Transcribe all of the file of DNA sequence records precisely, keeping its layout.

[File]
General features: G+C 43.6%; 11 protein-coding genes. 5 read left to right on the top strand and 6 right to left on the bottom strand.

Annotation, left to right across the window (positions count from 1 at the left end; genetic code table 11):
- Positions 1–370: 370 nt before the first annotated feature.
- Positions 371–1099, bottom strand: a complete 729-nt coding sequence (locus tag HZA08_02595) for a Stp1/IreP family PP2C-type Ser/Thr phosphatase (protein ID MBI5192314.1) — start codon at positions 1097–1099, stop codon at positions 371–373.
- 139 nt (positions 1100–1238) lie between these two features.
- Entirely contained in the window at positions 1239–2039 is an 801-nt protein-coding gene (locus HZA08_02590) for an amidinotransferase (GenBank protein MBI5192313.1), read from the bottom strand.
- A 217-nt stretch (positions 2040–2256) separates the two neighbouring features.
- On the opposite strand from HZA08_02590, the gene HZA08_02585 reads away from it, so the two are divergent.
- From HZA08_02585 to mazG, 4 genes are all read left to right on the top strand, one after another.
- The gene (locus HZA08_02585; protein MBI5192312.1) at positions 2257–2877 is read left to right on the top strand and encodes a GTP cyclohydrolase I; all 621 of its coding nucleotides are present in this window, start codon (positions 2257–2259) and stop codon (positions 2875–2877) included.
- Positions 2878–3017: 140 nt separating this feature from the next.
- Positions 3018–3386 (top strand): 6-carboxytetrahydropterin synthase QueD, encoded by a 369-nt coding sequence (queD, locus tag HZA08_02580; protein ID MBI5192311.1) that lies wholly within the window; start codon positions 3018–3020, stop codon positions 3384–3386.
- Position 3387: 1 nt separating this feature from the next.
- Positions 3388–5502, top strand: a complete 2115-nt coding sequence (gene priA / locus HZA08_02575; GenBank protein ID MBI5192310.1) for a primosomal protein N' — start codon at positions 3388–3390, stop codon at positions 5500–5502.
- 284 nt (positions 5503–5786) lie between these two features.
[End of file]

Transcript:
General features: G+C 43.6%; 11 protein-coding genes. 5 read left to right on the top strand and 6 right to left on the bottom strand.

Annotation, left to right across the window (positions count from 1 at the left end; genetic code table 11):
- Positions 1–370: 370 nt before the first annotated feature.
- Positions 371–1099, bottom strand: a complete 729-nt coding sequence (locus tag HZA08_02595) for a Stp1/IreP family PP2C-type Ser/Thr phosphatase (protein ID MBI5192314.1) — start codon at positions 1097–1099, stop codon at positions 371–373.
- 139 nt (positions 1100–1238) lie between these two features.
- Entirely contained in the window at positions 1239–2039 is an 801-nt protein-coding gene (locus HZA08_02590) for an amidinotransferase (GenBank protein MBI5192313.1), read from the bottom strand.
- A 217-nt stretch (positions 2040–2256) separates the two neighbouring features.
- On the opposite strand from HZA08_02590, the gene HZA08_02585 reads away from it, so the two are divergent.
- From HZA08_02585 to mazG, 4 genes are all read left to right on the top strand, one after another.
- The gene (locus HZA08_02585; protein MBI5192312.1) at positions 2257–2877 is read left to right on the top strand and encodes a GTP cyclohydrolase I; all 621 of its coding nucleotides are present in this window, start codon (positions 2257–2259) and stop codon (positions 2875–2877) included.
- Positions 2878–3017: 140 nt separating this feature from the next.
- Positions 3018–3386 (top strand): 6-carboxytetrahydropterin synthase QueD, encoded by a 369-nt coding sequence (queD, locus tag HZA08_02580; protein ID MBI5192311.1) that lies wholly within the window; start codon positions 3018–3020, stop codon positions 3384–3386.
- Position 3387: 1 nt separating this feature from the next.
- Positions 3388–5502, top strand: a complete 2115-nt coding sequence (gene priA / locus HZA08_02575; GenBank protein ID MBI5192310.1) for a primosomal protein N' — start codon at positions 3388–3390, stop codon at positions 5500–5502.
- 284 nt (positions 5503–5786) lie between these two features.